Okanagan restaurant workers have been hit hard with layoffs as business closures spread into the food and beverage industry.
On March 17, many restaurants informed hourly staff that they would be closing for at least two weeks while the province and municipalities battle the spread of COVID-19.
“I think I saw it coming,” said one server working with a main restaurant franchise in Kelowna.
“They’re taking care of us, better than some other places I’m told, which put my mind at ease. I still don’t know what I’m going to do, am I going to have a job in two weeks? There are EI options but I could stand to lose nearly 75 per cent of my income.”
Most servers and bartenders rely on customer tips for their main source of income because waiting staff earn a minimum wage of $12.70, more than a dollar less than B.C.’s overall minimum wage of $13.85 an hour.
While multiple restaurants have given their service staff an extra week of pay (based on an average of their last eight weeks worked), the uncertainty of when they may return to work is the hardest part.
“There’s lots of unknowns and that’s the stressful part.”
With gyms, restaurants, schools, recreational facilities and no job to report to, a lot of restaurant workers and other affected people are feeling anxious about their future.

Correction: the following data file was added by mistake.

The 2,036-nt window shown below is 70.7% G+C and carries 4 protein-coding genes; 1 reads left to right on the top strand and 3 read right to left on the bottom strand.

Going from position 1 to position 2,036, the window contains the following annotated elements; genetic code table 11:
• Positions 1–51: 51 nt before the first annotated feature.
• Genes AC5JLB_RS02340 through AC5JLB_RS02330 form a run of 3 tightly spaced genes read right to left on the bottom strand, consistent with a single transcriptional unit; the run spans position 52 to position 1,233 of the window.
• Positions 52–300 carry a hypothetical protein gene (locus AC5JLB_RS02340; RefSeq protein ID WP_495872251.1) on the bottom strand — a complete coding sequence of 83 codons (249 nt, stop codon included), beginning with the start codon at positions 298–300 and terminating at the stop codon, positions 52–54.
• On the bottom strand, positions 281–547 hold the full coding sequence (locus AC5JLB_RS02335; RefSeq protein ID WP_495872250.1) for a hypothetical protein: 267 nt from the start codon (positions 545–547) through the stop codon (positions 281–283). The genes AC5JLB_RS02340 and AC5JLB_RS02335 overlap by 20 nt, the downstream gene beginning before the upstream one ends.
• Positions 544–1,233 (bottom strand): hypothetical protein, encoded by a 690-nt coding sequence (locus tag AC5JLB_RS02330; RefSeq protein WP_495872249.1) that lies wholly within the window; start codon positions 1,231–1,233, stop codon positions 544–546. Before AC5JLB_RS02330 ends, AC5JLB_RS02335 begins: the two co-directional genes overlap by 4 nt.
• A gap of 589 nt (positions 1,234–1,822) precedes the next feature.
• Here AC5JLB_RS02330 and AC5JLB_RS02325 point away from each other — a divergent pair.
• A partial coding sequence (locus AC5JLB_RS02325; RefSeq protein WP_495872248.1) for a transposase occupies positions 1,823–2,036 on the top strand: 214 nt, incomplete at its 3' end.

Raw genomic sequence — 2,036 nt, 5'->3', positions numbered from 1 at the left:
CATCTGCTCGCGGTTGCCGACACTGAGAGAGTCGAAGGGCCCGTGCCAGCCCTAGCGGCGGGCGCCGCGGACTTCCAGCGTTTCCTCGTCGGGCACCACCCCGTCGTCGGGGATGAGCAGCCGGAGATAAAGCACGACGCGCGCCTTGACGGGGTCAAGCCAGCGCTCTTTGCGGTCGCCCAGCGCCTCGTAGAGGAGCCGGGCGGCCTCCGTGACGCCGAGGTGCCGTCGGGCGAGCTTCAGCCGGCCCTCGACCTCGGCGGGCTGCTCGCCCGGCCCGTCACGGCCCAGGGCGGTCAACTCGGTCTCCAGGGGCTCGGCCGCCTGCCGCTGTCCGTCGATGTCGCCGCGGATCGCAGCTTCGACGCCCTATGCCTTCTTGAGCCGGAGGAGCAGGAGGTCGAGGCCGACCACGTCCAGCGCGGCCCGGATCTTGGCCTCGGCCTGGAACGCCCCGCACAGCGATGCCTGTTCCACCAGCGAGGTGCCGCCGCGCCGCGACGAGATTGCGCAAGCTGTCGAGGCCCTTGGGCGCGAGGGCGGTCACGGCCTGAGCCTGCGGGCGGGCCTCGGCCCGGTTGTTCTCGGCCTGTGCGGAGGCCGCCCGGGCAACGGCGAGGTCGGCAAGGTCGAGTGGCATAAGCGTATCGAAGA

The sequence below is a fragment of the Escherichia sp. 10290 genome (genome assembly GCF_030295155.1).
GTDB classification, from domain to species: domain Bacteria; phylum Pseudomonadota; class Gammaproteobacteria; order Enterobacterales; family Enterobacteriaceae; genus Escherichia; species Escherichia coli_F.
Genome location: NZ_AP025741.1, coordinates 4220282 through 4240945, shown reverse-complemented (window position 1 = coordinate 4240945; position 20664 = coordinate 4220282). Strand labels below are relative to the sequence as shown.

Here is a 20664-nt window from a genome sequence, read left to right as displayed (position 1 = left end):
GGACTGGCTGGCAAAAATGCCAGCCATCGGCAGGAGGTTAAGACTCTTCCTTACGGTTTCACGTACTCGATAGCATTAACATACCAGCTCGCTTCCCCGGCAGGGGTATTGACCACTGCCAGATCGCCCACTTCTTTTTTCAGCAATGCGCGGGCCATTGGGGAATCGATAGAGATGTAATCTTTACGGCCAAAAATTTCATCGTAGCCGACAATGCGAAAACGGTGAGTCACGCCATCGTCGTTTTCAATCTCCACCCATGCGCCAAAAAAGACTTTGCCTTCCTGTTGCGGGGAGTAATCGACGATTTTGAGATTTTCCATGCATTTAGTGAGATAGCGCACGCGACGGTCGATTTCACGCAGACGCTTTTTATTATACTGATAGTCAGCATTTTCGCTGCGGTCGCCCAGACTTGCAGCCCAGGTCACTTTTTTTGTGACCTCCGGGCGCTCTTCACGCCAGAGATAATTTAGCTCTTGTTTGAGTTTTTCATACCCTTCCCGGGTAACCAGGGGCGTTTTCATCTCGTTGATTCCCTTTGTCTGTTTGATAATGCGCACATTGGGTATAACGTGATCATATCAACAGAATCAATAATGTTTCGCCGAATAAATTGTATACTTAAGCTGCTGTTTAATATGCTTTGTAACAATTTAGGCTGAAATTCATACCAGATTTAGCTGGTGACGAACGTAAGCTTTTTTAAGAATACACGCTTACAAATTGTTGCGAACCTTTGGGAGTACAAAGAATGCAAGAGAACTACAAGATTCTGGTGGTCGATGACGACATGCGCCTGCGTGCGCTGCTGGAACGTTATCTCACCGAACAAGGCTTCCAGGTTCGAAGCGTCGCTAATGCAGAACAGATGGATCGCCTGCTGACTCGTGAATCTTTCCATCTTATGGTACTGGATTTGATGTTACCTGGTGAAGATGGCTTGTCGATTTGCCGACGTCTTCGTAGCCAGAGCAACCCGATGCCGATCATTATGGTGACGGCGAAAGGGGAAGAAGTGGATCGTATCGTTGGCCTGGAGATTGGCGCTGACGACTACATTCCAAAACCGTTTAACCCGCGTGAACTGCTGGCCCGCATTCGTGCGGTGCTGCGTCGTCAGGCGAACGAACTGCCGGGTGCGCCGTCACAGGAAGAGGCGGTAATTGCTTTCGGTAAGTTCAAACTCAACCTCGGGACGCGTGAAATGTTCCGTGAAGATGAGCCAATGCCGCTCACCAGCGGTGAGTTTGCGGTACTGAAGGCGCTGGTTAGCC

“I’m trying to keep a level head,” said Chris Loubardeas, a restaurant worker who’s all but self-isolated.
“Getting outside, reading and catching up on sleep and trying not to worry myself about this. There’s two week radio silence from work, but I expect more information after that.
“I’m lucky to have savings and support but if it’s longer than two weeks, its going to cause a lot more problems for a lot of restaurant workers.”
While many resturants have shut their doors, others are still offering take out or delivery, which has been allowed by the province.
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